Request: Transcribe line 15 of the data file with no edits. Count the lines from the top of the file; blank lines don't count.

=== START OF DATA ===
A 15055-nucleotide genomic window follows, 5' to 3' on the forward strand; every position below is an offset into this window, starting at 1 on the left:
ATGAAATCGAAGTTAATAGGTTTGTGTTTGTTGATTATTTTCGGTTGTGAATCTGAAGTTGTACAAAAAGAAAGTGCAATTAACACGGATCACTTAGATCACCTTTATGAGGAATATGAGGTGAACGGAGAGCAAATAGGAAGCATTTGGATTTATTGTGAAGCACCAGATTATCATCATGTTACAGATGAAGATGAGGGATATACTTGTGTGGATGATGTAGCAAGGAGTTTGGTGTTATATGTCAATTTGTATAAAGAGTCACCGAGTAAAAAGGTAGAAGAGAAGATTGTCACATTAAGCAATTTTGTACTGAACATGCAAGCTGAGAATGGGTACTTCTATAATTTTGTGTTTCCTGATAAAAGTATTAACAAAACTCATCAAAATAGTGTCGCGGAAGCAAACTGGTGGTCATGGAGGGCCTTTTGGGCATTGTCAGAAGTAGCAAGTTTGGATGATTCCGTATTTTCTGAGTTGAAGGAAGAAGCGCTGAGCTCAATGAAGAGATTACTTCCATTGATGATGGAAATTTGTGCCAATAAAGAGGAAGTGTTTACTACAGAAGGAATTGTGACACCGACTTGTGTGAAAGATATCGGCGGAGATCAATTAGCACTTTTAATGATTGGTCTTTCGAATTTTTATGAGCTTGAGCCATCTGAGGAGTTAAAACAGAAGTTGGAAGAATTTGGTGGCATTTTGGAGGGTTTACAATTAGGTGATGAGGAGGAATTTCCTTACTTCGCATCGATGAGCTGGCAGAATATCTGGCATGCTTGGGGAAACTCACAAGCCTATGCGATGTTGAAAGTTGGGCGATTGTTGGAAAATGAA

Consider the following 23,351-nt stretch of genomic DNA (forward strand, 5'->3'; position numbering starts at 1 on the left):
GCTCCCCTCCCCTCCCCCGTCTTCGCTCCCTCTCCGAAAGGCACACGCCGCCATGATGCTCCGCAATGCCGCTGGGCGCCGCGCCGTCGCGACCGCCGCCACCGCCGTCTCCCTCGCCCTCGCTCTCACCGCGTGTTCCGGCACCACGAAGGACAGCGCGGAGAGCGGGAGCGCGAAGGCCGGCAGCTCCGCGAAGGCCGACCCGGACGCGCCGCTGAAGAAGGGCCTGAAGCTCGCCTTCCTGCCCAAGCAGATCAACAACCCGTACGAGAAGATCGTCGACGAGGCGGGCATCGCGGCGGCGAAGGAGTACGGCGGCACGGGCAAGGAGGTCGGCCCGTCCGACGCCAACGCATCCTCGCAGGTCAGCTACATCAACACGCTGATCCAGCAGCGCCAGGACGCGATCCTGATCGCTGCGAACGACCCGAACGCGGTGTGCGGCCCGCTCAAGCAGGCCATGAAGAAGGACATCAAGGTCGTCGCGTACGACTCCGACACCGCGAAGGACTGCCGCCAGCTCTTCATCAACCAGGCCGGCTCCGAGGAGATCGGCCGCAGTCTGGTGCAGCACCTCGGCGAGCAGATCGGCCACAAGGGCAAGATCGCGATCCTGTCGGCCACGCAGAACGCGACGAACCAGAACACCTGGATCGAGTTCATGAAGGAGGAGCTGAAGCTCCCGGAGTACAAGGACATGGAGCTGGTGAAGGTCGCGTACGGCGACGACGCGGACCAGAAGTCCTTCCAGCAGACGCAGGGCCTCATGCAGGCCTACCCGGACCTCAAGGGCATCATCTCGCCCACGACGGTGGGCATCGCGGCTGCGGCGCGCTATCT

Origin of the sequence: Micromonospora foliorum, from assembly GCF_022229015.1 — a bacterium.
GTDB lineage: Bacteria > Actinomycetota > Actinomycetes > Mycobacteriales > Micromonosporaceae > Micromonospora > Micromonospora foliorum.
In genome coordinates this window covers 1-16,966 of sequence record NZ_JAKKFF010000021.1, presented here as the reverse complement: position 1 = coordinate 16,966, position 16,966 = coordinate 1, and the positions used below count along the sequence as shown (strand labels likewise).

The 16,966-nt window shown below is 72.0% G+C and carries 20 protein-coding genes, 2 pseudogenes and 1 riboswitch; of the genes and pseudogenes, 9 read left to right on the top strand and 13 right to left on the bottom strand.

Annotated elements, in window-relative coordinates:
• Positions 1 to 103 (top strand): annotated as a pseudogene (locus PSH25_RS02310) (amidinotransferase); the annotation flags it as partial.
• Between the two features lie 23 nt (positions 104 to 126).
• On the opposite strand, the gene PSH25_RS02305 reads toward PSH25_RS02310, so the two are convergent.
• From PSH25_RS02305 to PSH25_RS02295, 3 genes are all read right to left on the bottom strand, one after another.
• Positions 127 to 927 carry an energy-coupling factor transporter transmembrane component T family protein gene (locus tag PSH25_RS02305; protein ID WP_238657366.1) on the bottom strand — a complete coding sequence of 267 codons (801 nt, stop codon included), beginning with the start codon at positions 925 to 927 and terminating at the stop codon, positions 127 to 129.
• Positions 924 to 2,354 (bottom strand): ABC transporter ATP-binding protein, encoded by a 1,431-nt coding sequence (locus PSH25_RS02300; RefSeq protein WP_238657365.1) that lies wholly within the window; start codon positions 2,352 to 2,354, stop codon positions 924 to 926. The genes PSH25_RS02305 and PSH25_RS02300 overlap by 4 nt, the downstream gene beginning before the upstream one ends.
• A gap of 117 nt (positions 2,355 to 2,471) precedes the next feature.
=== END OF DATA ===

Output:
• Positions 924 to 2,354 (bottom strand): ABC transporter ATP-binding protein, encoded by a 1,431-nt coding sequence (locus PSH25_RS02300; RefSeq protein WP_238657365.1) that lies wholly within the window; start codon positions 2,352 to 2,354, stop codon positions 924 to 926. The genes PSH25_RS02305 and PSH25_RS02300 overlap by 4 nt, the downstream gene beginning before the upstream one ends.